If you're interested in my previous articles on the car the ones that remain open to access beyond the 30-day cut-off are here:

Early Impressions -- Mazda 6

Interesting Observations After A Month With The Mazda 6

2015 Mazda 6 - The 3,000 Mile Odyssey

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Oh, this is rich...

This month, we’re taking Data Stash even further. I’m happy to announce that, starting Sunday March 22nd, Data Stash will start rolling out to Simple Choice prepaid customers. Every single one of our prepaid voice customers with a qualifying Simple Choice plan will start out with a Starter Stash with up to 10 GB of 4G LTE data. And when that’s all used up, they’ll start rolling forward their unused data for use up to a full year. Automatically... and at no extra charge.

"Data Stash" is T-Mobile's term for rolling over unused data allotments.  This was previously on their postpaid service only.

Now, here's the problem: Postpaid and prepaid now are separated by almost-exactly one feature -- and $10/month (formerly $15, by the way - they lifted prepaid prices!)

That feature is tethering.

For example, their Postpaid "Simple Choice" with 3Gb of data (and "data stash"), unlimited text and talk, is $60/month.

The same plan on Prepaid, again with 3Gb of data, unlimited talk and text, is $50/month.

The kicker?  Right here in the terms on the prepaid account:

No tethering.

The "fast lane" I have to pay for is not due to the amount of data I consume but rather whether how, that is, specifically on what final display device, I consume it.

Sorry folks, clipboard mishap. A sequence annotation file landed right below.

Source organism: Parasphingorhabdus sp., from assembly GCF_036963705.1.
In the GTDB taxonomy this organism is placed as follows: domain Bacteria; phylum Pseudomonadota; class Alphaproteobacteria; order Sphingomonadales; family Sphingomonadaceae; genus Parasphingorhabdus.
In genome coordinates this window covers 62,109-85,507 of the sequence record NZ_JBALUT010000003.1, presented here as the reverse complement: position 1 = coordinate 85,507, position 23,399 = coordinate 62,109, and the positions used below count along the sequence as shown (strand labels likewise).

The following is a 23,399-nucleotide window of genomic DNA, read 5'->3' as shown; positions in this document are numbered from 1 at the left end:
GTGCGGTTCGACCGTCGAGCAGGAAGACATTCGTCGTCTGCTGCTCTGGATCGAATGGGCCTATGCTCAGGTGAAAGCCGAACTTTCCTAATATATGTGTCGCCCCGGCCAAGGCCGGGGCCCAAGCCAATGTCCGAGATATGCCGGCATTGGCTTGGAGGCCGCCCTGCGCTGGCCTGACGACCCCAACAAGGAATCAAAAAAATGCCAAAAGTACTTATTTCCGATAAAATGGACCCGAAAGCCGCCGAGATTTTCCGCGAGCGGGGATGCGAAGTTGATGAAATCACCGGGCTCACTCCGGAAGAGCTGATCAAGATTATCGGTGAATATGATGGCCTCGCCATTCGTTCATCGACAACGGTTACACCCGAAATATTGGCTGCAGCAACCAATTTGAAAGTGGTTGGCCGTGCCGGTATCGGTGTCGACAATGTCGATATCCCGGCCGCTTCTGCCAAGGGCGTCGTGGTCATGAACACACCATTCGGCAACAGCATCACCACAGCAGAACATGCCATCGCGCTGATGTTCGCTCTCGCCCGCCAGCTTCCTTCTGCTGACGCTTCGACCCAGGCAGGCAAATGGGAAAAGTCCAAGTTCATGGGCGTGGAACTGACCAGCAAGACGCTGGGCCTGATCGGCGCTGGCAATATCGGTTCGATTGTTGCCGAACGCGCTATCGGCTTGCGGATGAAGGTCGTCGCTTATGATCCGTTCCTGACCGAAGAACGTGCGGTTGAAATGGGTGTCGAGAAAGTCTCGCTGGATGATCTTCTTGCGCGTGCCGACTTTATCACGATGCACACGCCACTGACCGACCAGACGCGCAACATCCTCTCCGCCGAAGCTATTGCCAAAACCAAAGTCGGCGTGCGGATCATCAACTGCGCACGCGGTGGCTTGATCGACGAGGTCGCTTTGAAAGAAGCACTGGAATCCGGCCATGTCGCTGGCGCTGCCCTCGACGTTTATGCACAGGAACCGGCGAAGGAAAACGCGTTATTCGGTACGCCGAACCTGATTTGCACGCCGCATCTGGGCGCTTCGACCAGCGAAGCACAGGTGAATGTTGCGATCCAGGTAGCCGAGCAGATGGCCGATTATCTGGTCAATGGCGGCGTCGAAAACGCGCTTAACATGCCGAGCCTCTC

T-Mobile has the gall to say this sort of thing:

Data Stash is good for customers… and it’s good for the wireless industry, an industry that ranks right down there with cable and insurance companies in customer satisfaction ratings. And it’s precisely things like confiscating your customers’ data − data they’ve bought and paid for − that drives so much frustration with the carriers.

Oh really?  If I've bought and paid for it -- that is, it's mine -- why do you demand another $10 to tell me how I can consume it?

Data is data.  If I have a 3Gb quota then I have a 3Gb quota; whether I look at the web page on my phone or my laptop or tablet is immaterial to the amount of data I am allowed to pass through the network for the month.

The obvious goal of such a "program" is to penalize the person with multiple devices even though you can only use one at a time as you only have one pair of eyeballs and hands.

So if we're going to talk about net neutrality where are all the screamers demanding that this crap be stopped under penalty of law?

And as for John Legere and the so-called Uncarrier nonsense why is it that he thinks it's perfectly ok to discriminate between the sort of device on which you wish to display a web page or listen to a song?  Why is it ok for him to screw you out of another $10 simply because you wish to look at that web page on your tablet when traveling rather than your phone?

And finally, John, please explain exactly how this is "customer-friendly"....... never mind your ever-escalating price for the same thing.  You do recall that it was not long ago your company sold 5Gb data + unlimited talk and text for $45, right?  $60 is 33% more and for that 33% more I get far less!

Maybe T-Mobile's bleating about so-called "falling prices" and "better terms" are more about ingesting funny substances than the truth.